• Notice of the incident on the student's transcript. A record of the incident on a medical student's transcript raises questions about their dedication to the medical field, a public trust profession. This record causes reputational damage and may strip students from scholarships and professional opportunities.
  • Decreased likelihood of acceptance to other schools. Medical schools may ask for the student's records at HWCOM and note the expulsion. Administrators are less likely to accept a medical student's application if they have chronic performance issues and ethical violations.
  • More time and effort to graduate. Medical students must look for another program, apply, pay fees, and in some cases, start anew. The unexpected delay in graduation leads to increased stress and double the pressure to perform well in an already challenging field.
  • More student loans. Students facing expulsion may not receive a refund for the funds spent at HWCOM. Registering in a new university may incur additional funds and increase student loans. Loans can take years to pay off, especially when they reach the hundreds of thousands.


Students can appeal sanctions after their hearing by contacting the Appellate Officer, the Senior Vice President for Academic & Student Affairs. The student must complete the appeals form and provide a concrete basis for their request. The parties involved in reviewing the appeal either proceed with a review or reject it.

Adding supporting information to the appeal with more details or evidence improves a student's chances of receiving a file review and decreasing the severity of sanctions.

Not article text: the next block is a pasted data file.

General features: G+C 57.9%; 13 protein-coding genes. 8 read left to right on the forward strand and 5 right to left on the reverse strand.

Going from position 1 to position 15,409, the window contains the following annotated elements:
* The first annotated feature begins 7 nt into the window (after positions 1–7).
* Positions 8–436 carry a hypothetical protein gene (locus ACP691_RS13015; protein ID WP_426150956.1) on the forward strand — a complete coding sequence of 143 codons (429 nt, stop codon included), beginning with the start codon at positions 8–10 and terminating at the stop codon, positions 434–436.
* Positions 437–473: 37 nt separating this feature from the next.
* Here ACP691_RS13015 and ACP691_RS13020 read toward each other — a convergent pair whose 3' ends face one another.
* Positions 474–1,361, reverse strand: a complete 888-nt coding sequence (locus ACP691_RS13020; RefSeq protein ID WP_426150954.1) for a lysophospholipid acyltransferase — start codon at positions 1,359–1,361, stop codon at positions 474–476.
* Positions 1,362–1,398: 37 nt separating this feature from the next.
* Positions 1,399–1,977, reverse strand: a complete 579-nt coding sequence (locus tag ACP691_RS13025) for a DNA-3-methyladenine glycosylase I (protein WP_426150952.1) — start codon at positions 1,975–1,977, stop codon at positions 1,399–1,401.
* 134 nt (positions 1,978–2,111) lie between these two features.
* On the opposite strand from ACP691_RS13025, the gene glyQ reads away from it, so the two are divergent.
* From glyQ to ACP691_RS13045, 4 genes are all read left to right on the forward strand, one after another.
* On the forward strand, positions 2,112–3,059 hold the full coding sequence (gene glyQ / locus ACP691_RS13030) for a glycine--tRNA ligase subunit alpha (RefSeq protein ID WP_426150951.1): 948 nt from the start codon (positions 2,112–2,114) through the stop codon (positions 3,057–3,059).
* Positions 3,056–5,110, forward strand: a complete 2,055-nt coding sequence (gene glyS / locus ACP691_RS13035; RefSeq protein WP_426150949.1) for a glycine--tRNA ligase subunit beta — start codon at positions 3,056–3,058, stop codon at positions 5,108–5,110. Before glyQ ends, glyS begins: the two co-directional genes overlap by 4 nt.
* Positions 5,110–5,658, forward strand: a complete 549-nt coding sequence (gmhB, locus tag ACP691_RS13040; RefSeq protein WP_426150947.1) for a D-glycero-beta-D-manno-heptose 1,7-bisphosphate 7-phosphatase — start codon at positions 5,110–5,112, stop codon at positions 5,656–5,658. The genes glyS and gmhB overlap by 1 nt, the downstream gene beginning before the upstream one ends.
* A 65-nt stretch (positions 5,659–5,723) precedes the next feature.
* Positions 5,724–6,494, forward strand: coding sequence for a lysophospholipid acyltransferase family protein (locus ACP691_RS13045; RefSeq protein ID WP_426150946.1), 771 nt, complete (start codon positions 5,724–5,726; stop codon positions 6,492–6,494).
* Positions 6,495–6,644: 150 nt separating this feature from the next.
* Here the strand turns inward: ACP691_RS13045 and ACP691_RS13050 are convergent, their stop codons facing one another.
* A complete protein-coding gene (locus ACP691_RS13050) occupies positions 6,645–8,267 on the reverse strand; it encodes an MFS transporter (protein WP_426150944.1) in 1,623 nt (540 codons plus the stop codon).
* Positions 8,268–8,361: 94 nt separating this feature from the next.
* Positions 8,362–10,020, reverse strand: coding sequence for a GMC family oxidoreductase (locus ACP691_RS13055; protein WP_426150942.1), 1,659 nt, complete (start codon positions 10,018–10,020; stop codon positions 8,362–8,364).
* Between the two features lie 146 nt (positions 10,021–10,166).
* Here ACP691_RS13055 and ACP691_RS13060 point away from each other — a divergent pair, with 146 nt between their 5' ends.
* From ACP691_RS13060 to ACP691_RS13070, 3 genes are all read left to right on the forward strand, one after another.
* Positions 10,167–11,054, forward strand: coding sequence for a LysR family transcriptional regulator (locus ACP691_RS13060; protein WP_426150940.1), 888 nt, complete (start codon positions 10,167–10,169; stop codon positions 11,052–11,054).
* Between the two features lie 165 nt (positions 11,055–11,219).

An attorney advisor's presence is an invaluable asset during every stage of the hearing and appeals process. Early involvement is critical. An advisor's help is more effective when medical students receive notice of a violation rather than when they need to appeal.

Hiring an Attorney-Advisor

HWCOM's comprehensive policy aims to decrease incidences of ethical misconduct and helps medical students improve and refine their standards. However, it can come at a high cost, especially when allegations of misconduct are false or when the school is unreasonable in responding to academic issues or concerns. Such an exacting and rigorous process causes undue stress that medical students do not need with their existing course load.

Whether it was an honest mistake or a completely false allegation, the evidence you provide during a hearing and your defense strategy makes all the difference in your case outcome. You have the right to defend yourself against claims that adversely impact your academic and professional future. Not only is your graduation at stake, but so is your dream of working in the medical field and gaining the respect of your peers and patients.

Advisor Joseph D. Lento helps you craft a strong defense strategy to fight for the best possible outcome in a misconduct or professionalism case or when facing academic concerns. You don't have to face the allegations or issue alone and risk losing years of hard work and effort for a momentary lapse in judgment or false accusation, or because HWCOM is unreasonable in its response.

If you face an academic misconduct charge or other issue at HWCOM, call the Lento Law Firm today for expert consultation at 888-535-3686.

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If you, or your student, are facing any kind of disciplinary action, or other negative academic sanction, and are having feelings of uncertainty and anxiety for what the future may hold, contact the Lento Law Firm today, and let us help secure your academic career.